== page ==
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assainator

large file management

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heey all, In the past my sourcefiles where never (almost) never bigger then 100 lines. Now i'm building a programm that creates severy files(5) of 400+ lines. And it's getting more and more difficult to find, isolate, and fix bugs. Fortunantly it's easy to find the bug, but finding out WHERE the problem arises is the real trubble. Do any of you people have advice on how to find bugs more easily? If it helps, this is my tool: Microsoft Visual Basic 2010 thanks in advance, assainator

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The executive summary: Careful design, careful analysis of the failure, a little intuition, breakpoints, and the patience of a saint.

One of the "art forms" of coding is making code that's easy to debug. Coding style has been the subject of many debates here and elsewhere. Personally, to a large part, I'm style agnostic as long as you're following a consistent style, though there are some ideas that I think simply make sense.

If you're struggling to debug ~2000 lines of code, I'm guessing that your code isn't very organized, and that functions are trying to do too much work all by themselves. A rule of thumb from where I work is that if a function is longer than the screen it should be broken up into multiple function calls, usually by isolating bits of functionality within the function into functions that are called by the soon-to-be-more-readable big function. You will discover that debugging is much easier when you can look at the problem and intuitively isolate it to a given system or function because your features are neatly segregated from each other.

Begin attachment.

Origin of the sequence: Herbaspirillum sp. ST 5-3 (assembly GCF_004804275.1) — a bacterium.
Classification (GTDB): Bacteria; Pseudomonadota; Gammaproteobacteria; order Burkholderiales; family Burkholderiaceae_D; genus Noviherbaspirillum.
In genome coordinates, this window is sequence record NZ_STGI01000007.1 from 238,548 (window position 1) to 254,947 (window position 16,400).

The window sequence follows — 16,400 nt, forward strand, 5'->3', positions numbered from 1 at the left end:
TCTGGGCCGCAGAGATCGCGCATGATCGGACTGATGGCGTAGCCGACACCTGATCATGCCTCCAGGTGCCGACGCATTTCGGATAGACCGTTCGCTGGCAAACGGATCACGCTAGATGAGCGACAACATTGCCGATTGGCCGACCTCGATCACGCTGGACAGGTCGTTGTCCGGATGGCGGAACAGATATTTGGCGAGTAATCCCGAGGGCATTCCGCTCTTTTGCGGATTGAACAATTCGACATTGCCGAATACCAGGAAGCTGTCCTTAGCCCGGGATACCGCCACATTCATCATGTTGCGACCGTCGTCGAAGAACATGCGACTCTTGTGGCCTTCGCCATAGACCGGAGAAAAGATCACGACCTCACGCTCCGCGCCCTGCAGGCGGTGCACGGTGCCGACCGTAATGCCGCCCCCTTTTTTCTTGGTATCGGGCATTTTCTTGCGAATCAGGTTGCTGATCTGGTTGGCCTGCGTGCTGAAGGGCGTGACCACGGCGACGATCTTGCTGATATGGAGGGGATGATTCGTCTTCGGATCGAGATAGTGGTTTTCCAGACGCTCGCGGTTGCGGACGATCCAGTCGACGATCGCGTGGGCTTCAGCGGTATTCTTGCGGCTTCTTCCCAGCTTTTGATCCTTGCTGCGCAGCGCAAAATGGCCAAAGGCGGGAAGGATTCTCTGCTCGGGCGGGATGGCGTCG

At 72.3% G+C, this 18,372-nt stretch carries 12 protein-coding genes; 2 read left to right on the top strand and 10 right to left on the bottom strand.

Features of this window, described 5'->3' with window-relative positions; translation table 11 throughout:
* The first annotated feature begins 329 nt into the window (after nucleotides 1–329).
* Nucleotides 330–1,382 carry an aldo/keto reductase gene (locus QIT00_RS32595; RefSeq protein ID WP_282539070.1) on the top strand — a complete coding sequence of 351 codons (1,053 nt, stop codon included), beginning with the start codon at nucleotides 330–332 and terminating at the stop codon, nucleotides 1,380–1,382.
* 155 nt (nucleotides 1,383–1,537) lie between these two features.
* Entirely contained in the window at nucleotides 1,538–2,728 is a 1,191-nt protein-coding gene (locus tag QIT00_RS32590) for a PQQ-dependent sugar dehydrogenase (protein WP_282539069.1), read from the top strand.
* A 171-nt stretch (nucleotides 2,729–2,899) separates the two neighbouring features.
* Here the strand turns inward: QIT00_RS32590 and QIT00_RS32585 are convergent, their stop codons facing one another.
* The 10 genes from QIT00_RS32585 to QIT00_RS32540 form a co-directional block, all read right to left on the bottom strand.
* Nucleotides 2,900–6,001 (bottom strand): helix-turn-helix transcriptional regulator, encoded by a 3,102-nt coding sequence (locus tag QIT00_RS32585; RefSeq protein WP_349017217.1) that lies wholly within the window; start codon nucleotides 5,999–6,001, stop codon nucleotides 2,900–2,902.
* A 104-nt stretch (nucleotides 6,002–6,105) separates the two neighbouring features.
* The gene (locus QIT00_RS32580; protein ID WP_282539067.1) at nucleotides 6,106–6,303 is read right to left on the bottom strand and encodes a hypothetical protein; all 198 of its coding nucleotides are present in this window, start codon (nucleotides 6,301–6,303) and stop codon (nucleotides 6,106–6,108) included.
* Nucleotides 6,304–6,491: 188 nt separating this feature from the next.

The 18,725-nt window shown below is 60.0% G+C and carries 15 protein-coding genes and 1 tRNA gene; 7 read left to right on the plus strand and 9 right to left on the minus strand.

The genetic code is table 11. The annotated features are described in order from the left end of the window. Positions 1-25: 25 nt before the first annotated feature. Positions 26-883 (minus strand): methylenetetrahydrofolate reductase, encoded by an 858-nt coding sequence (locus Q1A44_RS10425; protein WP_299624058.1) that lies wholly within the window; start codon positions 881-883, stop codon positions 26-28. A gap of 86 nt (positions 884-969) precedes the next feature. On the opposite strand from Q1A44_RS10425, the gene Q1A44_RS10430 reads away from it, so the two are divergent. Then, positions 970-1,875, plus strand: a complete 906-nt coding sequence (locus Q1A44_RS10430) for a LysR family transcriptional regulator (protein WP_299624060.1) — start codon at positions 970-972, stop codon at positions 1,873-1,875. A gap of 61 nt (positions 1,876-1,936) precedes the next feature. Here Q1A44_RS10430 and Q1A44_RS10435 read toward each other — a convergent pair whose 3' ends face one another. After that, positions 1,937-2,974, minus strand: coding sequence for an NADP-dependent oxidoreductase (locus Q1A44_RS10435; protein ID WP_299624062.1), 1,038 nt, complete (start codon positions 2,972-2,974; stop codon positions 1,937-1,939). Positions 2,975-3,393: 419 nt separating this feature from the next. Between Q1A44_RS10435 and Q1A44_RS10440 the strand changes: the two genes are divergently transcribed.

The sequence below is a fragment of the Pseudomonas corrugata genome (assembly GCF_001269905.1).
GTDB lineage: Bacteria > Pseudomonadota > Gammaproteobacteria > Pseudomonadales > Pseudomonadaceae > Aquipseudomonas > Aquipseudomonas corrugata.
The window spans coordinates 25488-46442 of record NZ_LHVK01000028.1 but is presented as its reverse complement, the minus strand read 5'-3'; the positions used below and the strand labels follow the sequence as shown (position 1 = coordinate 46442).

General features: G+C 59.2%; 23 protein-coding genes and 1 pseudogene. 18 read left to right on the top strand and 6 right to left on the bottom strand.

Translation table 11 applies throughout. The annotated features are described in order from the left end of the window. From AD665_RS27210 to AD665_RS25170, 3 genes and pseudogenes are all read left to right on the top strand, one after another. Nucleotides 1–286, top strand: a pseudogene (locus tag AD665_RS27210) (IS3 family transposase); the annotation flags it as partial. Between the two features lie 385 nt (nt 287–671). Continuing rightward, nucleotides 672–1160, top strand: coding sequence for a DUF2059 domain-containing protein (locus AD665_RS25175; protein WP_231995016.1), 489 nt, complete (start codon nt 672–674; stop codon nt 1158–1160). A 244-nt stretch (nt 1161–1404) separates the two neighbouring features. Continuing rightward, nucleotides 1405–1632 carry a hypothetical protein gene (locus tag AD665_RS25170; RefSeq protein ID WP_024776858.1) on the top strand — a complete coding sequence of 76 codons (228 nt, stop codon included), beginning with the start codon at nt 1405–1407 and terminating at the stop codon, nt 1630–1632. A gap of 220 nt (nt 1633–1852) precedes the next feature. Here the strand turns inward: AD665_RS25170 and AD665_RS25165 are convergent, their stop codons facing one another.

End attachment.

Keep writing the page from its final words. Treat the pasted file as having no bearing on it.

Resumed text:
Also, learn to use breakpoints. Put the cursor on a line of code and press F9 in Visual Studio. Also, you should be able to click to the left of the line. By default, Visual Studio for VB should highlight the line of code in yellow and place a red circle to the left of it, both indicating that a breakpoint has been set on that line of code and execution will pause when it reaches that line. From there, you can examine variables and even step through the code line-by-line to verify that things are working as you expect.

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heey all,

thanks for the reply's. I was already using breakpoints but what is the call stack exactly?

And about splitting functions: the problem is that I have 3 functions wich are just HUGE 'select case'(switch in C++) loops, and are difficult to break down.

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Look the Call Stack is very useful in this example of case :
Program crash in LoadTexture(...) And you are sure that this function is correct. LoadTexture(...) is call by a lot of objects : Terrain, Character, Model....
Thanks to the call Stack, you'll see that LoadTexture(...), just before the crash, has been call by the object Terrain(for example), so the problem is certainly in the terrain object!

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